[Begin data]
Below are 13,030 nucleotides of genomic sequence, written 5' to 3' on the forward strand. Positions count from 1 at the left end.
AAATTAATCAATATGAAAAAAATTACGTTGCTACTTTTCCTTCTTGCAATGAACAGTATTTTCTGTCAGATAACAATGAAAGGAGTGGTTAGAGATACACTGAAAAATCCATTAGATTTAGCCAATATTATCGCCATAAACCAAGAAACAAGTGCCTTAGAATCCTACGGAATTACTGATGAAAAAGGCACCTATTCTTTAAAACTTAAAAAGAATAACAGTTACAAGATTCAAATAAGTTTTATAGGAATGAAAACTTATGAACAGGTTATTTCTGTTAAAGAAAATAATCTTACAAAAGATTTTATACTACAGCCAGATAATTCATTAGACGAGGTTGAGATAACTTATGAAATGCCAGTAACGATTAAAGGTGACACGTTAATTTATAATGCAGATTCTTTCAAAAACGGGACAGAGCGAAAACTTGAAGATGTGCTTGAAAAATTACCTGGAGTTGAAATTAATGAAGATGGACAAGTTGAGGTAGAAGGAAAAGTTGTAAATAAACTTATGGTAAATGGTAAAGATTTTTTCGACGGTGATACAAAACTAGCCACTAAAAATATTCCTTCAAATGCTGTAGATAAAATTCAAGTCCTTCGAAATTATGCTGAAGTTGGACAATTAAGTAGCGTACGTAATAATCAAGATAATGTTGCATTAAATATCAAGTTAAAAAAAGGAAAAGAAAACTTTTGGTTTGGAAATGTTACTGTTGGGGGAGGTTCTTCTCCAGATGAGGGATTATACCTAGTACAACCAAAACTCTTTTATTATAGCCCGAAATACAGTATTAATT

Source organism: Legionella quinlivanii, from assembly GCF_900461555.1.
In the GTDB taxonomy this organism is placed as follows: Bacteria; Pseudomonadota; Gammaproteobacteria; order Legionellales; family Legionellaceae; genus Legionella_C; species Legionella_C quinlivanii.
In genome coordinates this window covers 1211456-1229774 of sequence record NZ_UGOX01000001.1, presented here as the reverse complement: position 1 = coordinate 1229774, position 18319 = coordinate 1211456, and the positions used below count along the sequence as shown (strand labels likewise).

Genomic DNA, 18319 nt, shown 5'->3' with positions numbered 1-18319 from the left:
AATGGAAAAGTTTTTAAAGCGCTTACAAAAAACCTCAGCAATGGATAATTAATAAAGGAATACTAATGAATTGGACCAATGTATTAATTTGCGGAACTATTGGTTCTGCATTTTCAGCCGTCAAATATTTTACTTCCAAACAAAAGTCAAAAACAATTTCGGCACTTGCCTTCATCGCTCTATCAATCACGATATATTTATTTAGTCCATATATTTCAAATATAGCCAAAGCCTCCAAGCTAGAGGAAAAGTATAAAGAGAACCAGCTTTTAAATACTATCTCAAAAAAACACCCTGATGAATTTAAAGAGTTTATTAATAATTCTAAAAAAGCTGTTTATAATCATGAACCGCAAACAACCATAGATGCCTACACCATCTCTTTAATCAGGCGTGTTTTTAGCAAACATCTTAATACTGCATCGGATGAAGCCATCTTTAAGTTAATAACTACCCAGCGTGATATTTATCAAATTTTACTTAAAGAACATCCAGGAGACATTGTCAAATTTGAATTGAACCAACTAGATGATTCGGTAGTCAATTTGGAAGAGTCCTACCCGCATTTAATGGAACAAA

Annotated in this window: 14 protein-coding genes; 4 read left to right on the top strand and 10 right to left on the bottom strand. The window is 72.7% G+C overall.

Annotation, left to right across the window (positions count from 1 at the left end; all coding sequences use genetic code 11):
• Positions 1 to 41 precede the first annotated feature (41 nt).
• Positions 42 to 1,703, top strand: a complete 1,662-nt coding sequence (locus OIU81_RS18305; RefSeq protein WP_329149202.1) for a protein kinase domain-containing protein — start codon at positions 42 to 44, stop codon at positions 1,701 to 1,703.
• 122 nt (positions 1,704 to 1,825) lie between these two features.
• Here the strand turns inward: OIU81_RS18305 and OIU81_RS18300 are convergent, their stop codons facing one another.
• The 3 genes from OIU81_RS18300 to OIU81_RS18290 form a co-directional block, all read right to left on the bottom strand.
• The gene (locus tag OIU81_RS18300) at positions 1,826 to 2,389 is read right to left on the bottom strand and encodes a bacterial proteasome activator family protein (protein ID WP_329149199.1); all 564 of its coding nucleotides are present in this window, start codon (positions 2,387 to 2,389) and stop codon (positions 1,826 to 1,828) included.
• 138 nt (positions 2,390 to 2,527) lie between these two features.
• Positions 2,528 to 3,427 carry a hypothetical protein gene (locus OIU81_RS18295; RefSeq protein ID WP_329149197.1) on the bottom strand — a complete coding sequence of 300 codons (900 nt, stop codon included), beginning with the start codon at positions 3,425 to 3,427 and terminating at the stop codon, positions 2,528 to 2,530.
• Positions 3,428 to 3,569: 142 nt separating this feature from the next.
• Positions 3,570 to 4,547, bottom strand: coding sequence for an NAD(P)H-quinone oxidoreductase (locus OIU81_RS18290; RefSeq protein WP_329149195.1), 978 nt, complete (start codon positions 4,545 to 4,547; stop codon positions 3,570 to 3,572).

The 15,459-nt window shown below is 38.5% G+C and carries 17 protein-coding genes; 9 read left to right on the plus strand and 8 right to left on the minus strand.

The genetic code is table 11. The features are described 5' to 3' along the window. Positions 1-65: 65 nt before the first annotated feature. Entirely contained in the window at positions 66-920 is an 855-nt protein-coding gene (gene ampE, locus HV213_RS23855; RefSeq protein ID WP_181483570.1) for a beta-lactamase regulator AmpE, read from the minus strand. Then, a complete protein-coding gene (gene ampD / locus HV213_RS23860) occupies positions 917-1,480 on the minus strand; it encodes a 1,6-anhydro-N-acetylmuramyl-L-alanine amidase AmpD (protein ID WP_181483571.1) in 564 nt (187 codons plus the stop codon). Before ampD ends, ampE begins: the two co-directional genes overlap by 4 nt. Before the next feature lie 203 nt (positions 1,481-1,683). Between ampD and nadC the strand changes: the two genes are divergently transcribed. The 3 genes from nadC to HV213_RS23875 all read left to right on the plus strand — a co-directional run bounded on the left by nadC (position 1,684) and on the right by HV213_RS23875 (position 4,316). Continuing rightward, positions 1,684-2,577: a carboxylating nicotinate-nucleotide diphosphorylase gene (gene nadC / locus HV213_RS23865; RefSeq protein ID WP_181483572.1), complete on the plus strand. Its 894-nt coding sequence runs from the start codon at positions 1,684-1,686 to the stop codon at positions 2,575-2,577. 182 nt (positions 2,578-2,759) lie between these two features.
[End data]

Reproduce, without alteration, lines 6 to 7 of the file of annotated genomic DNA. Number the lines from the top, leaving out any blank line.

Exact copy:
Genomic DNA, 18319 nt, shown 5'->3' with positions numbered 1-18319 from the left:
AATGGAAAAGTTTTTAAAGCGCTTACAAAAAACCTCAGCAATGGATAATTAATAAAGGAATACTAATGAATTGGACCAATGTATTAATTTGCGGAACTATTGGTTCTGCATTTTCAGCCGTCAAATATTTTACTTCCAAACAAAAGTCAAAAACAATTTCGGCACTTGCCTTCATCGCTCTATCAATCACGATATATTTATTTAGTCCATATATTTCAAATATAGCCAAAGCCTCCAAGCTAGAGGAAAAGTATAAAGAGAACCAGCTTTTAAATACTATCTCAAAAAAACACCCTGATGAATTTAAAGAGTTTATTAATAATTCTAAAAAAGCTGTTTATAATCATGAACCGCAAACAACCATAGATGCCTACACCATCTCTTTAATCAGGCGTGTTTTTAGCAAACATCTTAATACTGCATCGGATGAAGCCATCTTTAAGTTAATAACTACCCAGCGTGATATTTATCAAATTTTACTTAAAGAACATCCAGGAGACATTGTCAAATTTGAATTGAACCAACTAGATGATTCGGTAGTCAATTTGGAAGAGTCCTACCCGCATTTAATGGAACAAA